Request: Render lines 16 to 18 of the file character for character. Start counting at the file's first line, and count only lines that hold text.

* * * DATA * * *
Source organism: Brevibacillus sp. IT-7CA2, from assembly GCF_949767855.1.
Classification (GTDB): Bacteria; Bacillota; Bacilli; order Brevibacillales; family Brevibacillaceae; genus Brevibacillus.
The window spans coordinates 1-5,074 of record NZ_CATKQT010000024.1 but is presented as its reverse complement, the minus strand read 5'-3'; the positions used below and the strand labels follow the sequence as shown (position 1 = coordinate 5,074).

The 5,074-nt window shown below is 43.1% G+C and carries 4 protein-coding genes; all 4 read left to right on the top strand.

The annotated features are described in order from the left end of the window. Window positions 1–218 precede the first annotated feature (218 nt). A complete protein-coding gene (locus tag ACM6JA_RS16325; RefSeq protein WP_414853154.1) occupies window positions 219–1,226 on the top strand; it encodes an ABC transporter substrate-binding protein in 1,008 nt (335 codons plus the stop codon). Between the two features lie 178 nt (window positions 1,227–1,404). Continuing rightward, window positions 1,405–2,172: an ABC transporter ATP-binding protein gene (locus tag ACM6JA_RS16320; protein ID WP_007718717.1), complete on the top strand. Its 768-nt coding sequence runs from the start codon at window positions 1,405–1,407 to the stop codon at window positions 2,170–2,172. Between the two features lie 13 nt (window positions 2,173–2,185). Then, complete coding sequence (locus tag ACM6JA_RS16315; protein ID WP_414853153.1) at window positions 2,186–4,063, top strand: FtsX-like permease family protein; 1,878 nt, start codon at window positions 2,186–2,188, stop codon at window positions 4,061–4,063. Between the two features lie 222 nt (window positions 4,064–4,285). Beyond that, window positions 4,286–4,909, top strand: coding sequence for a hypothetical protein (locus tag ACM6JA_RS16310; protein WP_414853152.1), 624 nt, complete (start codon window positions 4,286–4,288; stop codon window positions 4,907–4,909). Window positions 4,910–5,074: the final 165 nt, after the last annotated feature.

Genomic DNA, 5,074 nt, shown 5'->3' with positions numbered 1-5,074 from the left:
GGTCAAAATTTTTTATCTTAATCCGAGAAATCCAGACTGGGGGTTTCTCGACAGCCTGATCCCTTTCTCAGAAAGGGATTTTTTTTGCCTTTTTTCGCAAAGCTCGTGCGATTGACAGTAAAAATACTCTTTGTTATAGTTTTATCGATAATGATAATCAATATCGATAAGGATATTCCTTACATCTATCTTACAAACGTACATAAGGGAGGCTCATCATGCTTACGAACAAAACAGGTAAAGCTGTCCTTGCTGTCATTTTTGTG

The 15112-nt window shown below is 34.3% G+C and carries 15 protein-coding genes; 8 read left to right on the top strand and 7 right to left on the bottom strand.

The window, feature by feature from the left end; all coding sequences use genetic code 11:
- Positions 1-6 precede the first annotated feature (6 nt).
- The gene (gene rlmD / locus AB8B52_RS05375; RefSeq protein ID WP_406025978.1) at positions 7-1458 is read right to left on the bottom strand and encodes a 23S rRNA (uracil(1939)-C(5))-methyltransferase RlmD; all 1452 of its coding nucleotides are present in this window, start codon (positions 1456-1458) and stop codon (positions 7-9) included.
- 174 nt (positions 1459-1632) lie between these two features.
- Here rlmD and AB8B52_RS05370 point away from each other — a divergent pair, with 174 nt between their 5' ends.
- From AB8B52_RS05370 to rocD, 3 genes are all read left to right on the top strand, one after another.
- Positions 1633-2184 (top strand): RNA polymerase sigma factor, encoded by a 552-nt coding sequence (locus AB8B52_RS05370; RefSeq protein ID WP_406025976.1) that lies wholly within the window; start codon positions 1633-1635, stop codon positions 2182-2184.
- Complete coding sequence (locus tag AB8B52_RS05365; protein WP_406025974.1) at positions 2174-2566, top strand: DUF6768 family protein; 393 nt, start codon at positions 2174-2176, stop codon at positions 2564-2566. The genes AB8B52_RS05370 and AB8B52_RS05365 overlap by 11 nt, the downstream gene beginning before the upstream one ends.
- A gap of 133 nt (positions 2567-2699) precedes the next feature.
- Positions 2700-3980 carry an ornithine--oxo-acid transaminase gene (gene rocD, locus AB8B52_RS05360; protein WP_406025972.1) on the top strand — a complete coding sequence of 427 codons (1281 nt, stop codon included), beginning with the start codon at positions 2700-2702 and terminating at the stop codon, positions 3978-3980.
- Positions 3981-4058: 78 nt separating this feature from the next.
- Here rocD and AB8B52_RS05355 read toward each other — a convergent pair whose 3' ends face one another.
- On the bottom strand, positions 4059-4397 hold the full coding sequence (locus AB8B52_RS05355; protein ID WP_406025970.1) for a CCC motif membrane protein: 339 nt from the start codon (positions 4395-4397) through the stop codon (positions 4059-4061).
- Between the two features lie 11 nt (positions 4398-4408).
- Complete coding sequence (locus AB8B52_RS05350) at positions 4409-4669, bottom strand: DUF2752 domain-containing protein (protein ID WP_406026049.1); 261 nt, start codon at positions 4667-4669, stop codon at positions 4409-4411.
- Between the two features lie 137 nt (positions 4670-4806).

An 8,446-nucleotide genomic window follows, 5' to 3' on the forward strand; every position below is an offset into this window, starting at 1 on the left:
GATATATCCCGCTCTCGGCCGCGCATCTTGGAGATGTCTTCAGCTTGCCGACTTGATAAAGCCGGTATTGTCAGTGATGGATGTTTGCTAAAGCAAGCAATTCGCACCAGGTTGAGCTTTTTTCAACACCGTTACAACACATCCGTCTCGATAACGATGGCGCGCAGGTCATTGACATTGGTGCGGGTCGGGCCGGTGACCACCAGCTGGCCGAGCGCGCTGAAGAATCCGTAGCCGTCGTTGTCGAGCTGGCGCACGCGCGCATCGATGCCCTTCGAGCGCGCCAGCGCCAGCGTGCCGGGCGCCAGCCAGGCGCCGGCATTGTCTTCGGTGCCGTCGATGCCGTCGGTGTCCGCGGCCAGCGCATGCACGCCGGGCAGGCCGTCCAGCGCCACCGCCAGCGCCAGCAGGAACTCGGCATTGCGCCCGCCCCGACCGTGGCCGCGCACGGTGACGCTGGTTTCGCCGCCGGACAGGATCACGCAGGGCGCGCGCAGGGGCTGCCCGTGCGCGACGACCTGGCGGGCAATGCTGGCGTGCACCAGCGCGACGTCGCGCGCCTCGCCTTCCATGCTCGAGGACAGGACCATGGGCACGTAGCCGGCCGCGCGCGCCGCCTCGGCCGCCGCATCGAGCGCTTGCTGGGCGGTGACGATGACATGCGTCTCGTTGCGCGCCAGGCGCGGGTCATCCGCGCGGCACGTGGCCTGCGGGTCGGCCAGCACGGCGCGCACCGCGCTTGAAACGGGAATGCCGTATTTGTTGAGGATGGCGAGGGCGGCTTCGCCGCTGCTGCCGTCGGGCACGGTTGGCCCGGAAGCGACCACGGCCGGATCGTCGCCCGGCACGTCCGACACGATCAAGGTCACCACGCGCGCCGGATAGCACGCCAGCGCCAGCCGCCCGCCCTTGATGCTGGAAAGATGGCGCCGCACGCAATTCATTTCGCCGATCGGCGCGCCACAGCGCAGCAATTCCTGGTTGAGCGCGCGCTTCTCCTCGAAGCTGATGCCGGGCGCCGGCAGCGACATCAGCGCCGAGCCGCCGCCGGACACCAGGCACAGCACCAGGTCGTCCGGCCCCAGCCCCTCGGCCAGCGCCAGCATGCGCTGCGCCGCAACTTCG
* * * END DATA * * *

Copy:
- Complete coding sequence (locus tag AB8B52_RS05365; protein WP_406025974.1) at positions 2174-2566, top strand: DUF6768 family protein; 393 nt, start codon at positions 2174-2176, stop codon at positions 2564-2566. The genes AB8B52_RS05370 and AB8B52_RS05365 overlap by 11 nt, the downstream gene beginning before the upstream one ends.
- A gap of 133 nt (positions 2567-2699) precedes the next feature.
- Positions 2700-3980 carry an ornithine--oxo-acid transaminase gene (gene rocD, locus AB8B52_RS05360; protein WP_406025972.1) on the top strand — a complete coding sequence of 427 codons (1281 nt, stop codon included), beginning with the start codon at positions 2700-2702 and terminating at the stop codon, positions 3978-3980.